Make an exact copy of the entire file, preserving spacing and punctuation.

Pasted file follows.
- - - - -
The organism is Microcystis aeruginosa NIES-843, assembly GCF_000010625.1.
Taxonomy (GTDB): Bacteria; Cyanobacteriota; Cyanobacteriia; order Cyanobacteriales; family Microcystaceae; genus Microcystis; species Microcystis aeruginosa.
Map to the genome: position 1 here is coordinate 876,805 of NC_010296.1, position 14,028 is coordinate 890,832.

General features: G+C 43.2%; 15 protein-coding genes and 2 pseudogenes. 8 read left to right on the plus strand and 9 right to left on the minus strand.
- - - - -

The organism is Microcystis aeruginosa NIES-843, assembly GCF_000010625.1.
Taxonomy (GTDB): Bacteria; Cyanobacteriota; Cyanobacteriia; order Cyanobacteriales; family Microcystaceae; genus Microcystis; species Microcystis aeruginosa.
Map to the genome: position 1 here is coordinate 876,805 of NC_010296.1, position 14,028 is coordinate 890,832.

General features: G+C 43.2%; 15 protein-coding genes and 2 pseudogenes. 8 read left to right on the plus strand and 9 right to left on the minus strand.